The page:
During the course of each workday, officers also “tag” their videos electronically, filing them into different categories, and this can be accomplished using a variety of devices, from smart phones to laptops. Once each officer returns to police headquarters following a shift, he or she removes their camera and places it in a docking station; at that point the footage is uploaded to cloud storage or local servers while the device also recharges automatically.
Union County Board of Chosen Freeholders Chairman Sergio Granados also joined Prosecutor Monahan and the police chiefs Thursday to voice his support.
"Among our Board of Chosen Freeholders’ ‘Moving Union County Forward’ priorities announced at the start of this year, public safety was central among them, and Prosecutor Monahan and our police chiefs working together to achieve full, countywide implementation of body-worn cameras is something that will make public life safer not only for our brave men and women in law enforcement, but also the many citizens they interact with every day,” Chairman Granados said. “And furthermore, it marks another step toward ensuring that transparency and accountability in Union County are more than just words, but ideals, backed up by action.”
Prosecutor Monahan thanked all of the municipal elected officials who approved funding for future body-worn camera costs, as well as all of the local chiefs – including Union County Police Chief Chris Debbie, Union County Public Safety Director Andrew Moran, Union County Sheriff Peter Corvelli, Berkeley Heights Police Chief John DiPasquale, Clark Police Chief Pedro Matos, Cranford Police Chief Ryan Greco, Elizabeth Police Chief John Brennan and Public Safety Director James Cosgrove, Fanwood Police Chief Richard Trigo, Garwood Police Chief James Wright, Hillside Police Chief Vincent Ricciardi, Kean University Police Director Mark Farsi, Kenilworth Police Chief John Zimmerman, Linden Police Chief David Hart, Mountainside Police Officer-in-Charge Joseph Giannuzzi, New Providence Police Chief Anthony Buccelli Jr., Plainfield Police Director Carl Riley, Rahway Police Chief John Rodger, Roselle Police Chief Brian Barnes, Roselle Park Police Chief Paul Morrison, Scotch Plains Police Chief Theodore Conley, Springfield Police Chief John Cook, Summit Police Chief Robert Weck, Westfield Police Chief Christopher Battiloro, Winfield Police Chief Walter Berg, and Union Township Police Director Daniel Zieser.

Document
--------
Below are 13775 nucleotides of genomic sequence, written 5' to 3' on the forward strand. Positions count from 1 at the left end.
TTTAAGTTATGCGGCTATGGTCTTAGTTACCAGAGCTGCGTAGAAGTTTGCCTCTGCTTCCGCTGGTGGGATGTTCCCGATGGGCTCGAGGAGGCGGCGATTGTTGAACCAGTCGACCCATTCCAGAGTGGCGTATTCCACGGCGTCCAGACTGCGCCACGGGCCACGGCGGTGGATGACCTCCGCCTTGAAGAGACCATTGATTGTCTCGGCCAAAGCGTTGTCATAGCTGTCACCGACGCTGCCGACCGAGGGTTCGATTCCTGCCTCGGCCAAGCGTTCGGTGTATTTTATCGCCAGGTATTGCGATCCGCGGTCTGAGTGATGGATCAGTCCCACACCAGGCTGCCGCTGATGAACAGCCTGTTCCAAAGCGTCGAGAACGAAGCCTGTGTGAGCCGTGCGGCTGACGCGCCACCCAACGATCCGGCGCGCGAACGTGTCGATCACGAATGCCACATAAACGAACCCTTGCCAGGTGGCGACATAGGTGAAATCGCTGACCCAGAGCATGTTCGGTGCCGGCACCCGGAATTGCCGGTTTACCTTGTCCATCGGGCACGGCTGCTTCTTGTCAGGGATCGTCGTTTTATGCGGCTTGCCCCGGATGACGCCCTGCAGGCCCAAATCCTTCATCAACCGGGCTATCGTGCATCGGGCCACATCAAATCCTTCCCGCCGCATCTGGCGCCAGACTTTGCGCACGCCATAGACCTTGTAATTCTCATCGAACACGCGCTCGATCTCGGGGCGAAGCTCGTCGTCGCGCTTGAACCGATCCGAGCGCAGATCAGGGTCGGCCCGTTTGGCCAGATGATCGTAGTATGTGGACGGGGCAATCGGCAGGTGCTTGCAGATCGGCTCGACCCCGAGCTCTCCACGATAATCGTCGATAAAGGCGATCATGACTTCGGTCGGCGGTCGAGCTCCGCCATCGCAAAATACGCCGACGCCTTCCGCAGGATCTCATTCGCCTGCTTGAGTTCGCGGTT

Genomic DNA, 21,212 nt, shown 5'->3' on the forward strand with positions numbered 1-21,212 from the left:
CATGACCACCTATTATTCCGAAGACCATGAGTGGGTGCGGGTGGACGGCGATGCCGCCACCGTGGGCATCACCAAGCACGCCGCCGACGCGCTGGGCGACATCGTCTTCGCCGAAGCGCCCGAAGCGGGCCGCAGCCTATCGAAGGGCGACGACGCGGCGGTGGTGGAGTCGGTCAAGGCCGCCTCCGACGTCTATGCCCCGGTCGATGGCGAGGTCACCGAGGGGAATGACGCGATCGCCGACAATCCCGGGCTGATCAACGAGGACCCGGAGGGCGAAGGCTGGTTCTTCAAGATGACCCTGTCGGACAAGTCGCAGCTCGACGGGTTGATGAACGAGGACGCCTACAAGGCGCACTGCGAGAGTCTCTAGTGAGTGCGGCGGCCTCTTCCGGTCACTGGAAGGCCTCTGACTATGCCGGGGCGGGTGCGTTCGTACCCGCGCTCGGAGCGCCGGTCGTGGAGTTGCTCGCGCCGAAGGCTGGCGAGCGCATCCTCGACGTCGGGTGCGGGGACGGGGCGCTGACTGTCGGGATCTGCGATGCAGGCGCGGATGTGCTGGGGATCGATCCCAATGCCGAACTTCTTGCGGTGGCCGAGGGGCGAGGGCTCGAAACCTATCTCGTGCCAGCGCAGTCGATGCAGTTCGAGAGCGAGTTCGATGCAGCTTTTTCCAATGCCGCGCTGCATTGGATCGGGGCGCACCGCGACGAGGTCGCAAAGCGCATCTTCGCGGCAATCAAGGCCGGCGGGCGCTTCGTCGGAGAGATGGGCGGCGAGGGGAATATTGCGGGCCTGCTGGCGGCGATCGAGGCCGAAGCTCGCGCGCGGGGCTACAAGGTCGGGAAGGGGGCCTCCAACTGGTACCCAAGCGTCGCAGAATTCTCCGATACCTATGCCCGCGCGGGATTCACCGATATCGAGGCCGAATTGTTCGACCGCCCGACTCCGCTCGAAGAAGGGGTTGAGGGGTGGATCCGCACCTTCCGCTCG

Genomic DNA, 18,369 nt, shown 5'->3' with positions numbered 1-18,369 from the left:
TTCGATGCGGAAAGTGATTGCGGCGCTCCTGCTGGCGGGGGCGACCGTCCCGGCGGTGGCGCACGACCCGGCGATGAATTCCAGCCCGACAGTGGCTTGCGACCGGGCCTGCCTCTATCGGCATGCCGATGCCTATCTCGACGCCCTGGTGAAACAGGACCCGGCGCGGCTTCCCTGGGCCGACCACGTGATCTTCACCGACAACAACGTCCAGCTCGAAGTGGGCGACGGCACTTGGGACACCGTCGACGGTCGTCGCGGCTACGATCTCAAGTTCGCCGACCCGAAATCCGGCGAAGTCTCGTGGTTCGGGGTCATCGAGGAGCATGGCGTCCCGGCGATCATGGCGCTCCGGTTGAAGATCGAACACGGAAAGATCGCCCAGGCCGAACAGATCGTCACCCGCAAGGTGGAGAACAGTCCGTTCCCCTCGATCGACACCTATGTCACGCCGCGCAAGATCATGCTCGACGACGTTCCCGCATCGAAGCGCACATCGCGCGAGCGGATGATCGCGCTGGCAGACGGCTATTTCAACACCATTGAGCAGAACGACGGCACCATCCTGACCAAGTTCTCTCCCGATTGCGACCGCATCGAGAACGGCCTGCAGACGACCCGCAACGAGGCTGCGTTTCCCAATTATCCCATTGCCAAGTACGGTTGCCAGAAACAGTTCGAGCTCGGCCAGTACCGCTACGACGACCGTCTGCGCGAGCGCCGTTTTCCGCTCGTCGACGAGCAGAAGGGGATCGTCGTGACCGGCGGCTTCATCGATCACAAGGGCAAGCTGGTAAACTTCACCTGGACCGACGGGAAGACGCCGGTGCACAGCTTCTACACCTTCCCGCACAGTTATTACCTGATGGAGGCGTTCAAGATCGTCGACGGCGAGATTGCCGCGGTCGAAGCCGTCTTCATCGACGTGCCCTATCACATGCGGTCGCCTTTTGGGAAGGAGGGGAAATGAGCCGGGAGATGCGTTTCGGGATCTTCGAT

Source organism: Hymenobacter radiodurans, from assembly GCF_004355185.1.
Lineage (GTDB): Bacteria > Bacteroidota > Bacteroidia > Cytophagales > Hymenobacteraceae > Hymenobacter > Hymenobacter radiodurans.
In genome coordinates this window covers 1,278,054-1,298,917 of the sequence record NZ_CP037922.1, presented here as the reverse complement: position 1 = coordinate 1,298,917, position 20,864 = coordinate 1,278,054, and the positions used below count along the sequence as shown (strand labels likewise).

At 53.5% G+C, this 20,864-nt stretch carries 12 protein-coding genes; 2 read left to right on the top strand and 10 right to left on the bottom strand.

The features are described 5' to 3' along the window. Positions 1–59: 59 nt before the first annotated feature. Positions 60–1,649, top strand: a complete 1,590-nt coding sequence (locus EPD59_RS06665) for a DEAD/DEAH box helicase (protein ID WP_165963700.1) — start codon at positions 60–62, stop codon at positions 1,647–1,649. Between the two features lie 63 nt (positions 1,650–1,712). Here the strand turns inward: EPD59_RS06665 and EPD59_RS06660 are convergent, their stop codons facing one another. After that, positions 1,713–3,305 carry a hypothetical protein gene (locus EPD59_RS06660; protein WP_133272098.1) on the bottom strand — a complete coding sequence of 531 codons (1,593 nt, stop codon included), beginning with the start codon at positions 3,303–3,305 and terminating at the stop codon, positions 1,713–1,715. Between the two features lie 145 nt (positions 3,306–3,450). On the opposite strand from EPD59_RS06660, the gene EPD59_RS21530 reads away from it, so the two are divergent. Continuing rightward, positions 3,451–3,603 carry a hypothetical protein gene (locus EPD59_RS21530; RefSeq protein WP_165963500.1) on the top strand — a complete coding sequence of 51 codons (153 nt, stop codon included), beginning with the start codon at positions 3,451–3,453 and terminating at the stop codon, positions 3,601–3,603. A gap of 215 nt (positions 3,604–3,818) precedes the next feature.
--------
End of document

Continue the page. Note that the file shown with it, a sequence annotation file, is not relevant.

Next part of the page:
The New Jersey Office of the Attorney General in July 2015 issued a 24-page directive governing the use of body-worn cameras by law enforcement statewide; it can be viewed here.
Photo #1: Law enforcement leaders from across Union County gather at the Andrew K. Ruotolo Justice Center in Elizabeth to mark the full countywide implementation of body-worn cameras.
Back row (left to right): Plainfield Police Director Carl Riley, Springfield Police Chief John Cook, Roselle Police Chief Brian Barnes, Hillside Police Chief Vincent Ricciardi, Mountainside Police Officer-in-Charge Joseph Giannuzzi, Winfield Police Chief Walter Berg, Union County Sheriff Peter Corvelli, Kenilworth Police Chief John Zimmerman, Berkeley Heights Police Chief John DiPasquale, Scotch Plains Police Chief Theodore Conley, Kean University Police Director Mark Farsi.
Front row (left to right): Garwood Police Chief James Wright, Roselle Park Police Lt. David Pitts, Linden Police Chief David Hart, Westfield Police Chief Christopher Battiloro, Elizabeth Police Chief John Brennan, acting Union County Prosecutor Michael A. Monahan, Rahway Police Chief John Rodger, Union County Police Chief Chris Debbie, Fanwood Police Chief Richard Trigo, Clark Police Chief Pedro Matos, Union County Prosecutor’s Office Chief of Detectives Vincent G. Gagliardi.
Photo #2: Additionally, at far left are Union County Freeholders Angel Estrada and Bette Jane Kowalski, as well as County Manager Edward Oatman; at far right is Freeholders Chairman Sergio Granados.